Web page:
The fallout continues following a recent Supreme Court case which seemingly weakens the Fourth Amendment to the U.S. Constitution.
Now, a local high profile defense attorney is weighing in the Fernandez v. California case as is Montgomery County State’s Attorney John McCarthy.
Criminal defense attorney Rene Sandler said the problem with the Supreme Court decision in Fernandez v. California is twofold: it frustrates a person’s Fourth Amendment rights and is prone to abuse by the police.
“Should it be enough for one person to consent for another?” Sandler said. “In my analysis the answer is no. [This decision] empowers the police to overstep and unfortunately disregard the probable cause requirements for a search warrant.”
In a broader context, Sandler said it’s important that we understand what a consent search really is.
“It is confusing and misleading for an individual to make an informed decision when confronted by law enforcement,” Sandler said. “The reality is when a citizen is confronted by law enforcement in a uniform, with a badge and with a gun, an overwhelming number of people will comply without understanding or appreciating that they have the right to say no. When a person feels they have no choice but to consent, that consent in involuntary.”
Sandler said the decision will affect not only Montgomery County, but the entire country by allowing the police to circumvent Fourth Amendment rights.
“The people who will unfortunately be subject to targeting would be those that the police believe may have underage alcohol parties, [or] those task forces that believe there are drugs being used in a person’s home,” Sandler said. “Or other hunch-type beliefs by a police officer that lacks the kind of probable cause necessary for a search warrant.”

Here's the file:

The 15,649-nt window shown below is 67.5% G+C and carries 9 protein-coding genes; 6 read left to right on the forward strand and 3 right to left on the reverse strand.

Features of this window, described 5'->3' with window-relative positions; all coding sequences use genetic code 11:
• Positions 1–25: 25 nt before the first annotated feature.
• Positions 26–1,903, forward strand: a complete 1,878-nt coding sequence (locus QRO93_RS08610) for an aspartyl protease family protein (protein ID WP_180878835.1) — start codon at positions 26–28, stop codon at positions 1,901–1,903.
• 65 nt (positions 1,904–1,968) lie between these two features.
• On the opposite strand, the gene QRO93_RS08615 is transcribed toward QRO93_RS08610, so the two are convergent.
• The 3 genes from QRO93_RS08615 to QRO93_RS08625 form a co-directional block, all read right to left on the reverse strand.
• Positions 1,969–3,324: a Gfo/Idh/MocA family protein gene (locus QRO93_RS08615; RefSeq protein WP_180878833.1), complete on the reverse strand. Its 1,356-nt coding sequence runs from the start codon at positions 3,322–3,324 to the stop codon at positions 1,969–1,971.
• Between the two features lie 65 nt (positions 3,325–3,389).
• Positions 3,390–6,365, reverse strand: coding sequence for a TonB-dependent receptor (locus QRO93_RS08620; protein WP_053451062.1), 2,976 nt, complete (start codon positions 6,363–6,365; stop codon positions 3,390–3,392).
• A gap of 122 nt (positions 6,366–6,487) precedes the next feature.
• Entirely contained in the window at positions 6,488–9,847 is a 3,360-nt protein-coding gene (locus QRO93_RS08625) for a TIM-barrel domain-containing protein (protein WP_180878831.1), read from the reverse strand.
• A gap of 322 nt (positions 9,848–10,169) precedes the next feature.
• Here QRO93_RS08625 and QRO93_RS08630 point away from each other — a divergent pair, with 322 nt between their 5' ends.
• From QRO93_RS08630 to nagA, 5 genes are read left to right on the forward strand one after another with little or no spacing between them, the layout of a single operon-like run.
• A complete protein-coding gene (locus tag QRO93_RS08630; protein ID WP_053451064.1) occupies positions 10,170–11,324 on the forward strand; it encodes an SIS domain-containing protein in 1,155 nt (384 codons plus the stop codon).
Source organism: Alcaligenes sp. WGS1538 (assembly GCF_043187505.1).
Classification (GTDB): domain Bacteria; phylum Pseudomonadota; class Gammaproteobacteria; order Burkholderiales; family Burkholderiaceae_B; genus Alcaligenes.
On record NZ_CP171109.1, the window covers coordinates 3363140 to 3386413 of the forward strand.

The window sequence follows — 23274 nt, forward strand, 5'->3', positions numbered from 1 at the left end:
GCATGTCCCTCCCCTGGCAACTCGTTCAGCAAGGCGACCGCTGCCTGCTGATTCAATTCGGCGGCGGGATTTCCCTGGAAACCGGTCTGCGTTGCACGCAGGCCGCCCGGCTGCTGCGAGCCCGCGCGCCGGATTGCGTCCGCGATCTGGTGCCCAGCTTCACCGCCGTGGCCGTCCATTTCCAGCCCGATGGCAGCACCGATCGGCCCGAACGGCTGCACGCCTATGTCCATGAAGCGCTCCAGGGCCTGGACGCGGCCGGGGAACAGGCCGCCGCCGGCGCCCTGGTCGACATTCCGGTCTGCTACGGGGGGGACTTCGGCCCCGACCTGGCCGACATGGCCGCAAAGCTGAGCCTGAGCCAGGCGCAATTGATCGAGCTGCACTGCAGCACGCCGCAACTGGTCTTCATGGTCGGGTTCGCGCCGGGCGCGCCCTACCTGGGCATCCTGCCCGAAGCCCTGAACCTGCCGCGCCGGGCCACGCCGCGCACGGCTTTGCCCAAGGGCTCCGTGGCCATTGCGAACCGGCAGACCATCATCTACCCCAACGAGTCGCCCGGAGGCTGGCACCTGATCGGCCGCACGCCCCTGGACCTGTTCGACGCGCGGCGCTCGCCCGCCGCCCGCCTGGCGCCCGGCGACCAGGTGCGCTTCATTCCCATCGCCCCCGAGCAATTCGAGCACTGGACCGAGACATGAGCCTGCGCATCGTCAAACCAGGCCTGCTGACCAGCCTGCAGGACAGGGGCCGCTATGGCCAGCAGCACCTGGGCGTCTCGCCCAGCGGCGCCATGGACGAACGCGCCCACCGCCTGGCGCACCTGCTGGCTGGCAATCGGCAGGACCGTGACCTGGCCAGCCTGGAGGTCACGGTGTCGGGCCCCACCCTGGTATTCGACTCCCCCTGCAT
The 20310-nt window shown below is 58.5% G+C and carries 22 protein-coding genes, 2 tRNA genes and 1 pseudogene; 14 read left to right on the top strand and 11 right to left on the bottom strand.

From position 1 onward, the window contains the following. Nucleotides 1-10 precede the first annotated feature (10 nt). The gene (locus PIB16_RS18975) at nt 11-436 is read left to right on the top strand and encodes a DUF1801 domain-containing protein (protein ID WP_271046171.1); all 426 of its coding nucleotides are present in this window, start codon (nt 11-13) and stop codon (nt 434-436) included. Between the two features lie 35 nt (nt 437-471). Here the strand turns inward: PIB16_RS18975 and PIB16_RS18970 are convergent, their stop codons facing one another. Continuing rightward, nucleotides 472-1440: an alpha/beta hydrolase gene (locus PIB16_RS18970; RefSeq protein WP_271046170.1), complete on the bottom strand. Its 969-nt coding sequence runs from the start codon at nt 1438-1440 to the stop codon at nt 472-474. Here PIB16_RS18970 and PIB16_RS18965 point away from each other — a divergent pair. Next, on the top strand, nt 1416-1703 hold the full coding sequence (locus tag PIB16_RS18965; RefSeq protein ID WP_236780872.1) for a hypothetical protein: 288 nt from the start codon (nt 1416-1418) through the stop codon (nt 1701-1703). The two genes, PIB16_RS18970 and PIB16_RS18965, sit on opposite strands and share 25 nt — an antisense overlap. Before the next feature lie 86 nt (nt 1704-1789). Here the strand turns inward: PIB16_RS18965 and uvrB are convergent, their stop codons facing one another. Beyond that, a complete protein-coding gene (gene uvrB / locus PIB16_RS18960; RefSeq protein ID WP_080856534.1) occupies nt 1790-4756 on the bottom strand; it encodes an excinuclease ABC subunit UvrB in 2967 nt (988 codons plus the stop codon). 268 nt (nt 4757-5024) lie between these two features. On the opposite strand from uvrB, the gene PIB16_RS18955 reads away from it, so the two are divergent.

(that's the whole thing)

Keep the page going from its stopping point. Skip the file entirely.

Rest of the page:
Sandler said the desire to save time and money should not be given too much weight.
“Efficiency and making it easy for law enforcement should never trump a person’s individual Fourth Amendment rights,” Sandler said.
McCarthy said he could see potential situations where police officers may proceed with a search without obtaining a warrant. But in Montgomery County, he said, officers tend to stick to the rule rather than exceptions.
“In the majority of cases, if the police do call us, I still hold up the possibility that we would err on the side of the caution and get a warrant,” he said.
McCarthy said the ruling is not revolutionary.
“Fernandez merely restates that an occupant’s consent is lawful basis for a search,” he said. “Practically speaking there might be fewer calls for warrants but overall it’s not a big change.”
McCarthy said most prosecutors tend to err on the side of caution and seek warrants even when they’re not entirely necessary.
“Your audience may differ from judge to judge,” McCarthy said. “You want to make it easy for them so that there’s absolutely no question that the evidence you obtained is usable by the state by overbuilding the lawful basis of seizure.”
McCarthy said though his office doesn’t get a call for every situation the police encounter, they grill the officers whenever they do get one.
“We would question the officers and if there’s any hesitance, get a warrant,” he said. “You’ve got to ask questions.”
Assistant Chief Russ Hamill said the ruling will have minimal effect on how the Montgomery County Police operates.
“We tend towards obtaining search warrants in these cases if possible,” Hamill said. “These situations happen, but it’s a very specific fact pattern. It’s hard to envision that this will have any major effect on how we conduct our operations.”
Hamill said though warrants are their normal route, the Montgomery County Police do exercise exceptions to the warrant requirement, including consent situations.
“If it’s legal to do so, our officers will explore that option,” Hamill said. “We do use consent situations, but the search warrant is our normal route.”
Hamill said if a situation similar to that of Fernandez v. California were to arise in Montgomery County, sergeants on the scene would be the ones to make the call on whether or not to get a warrant.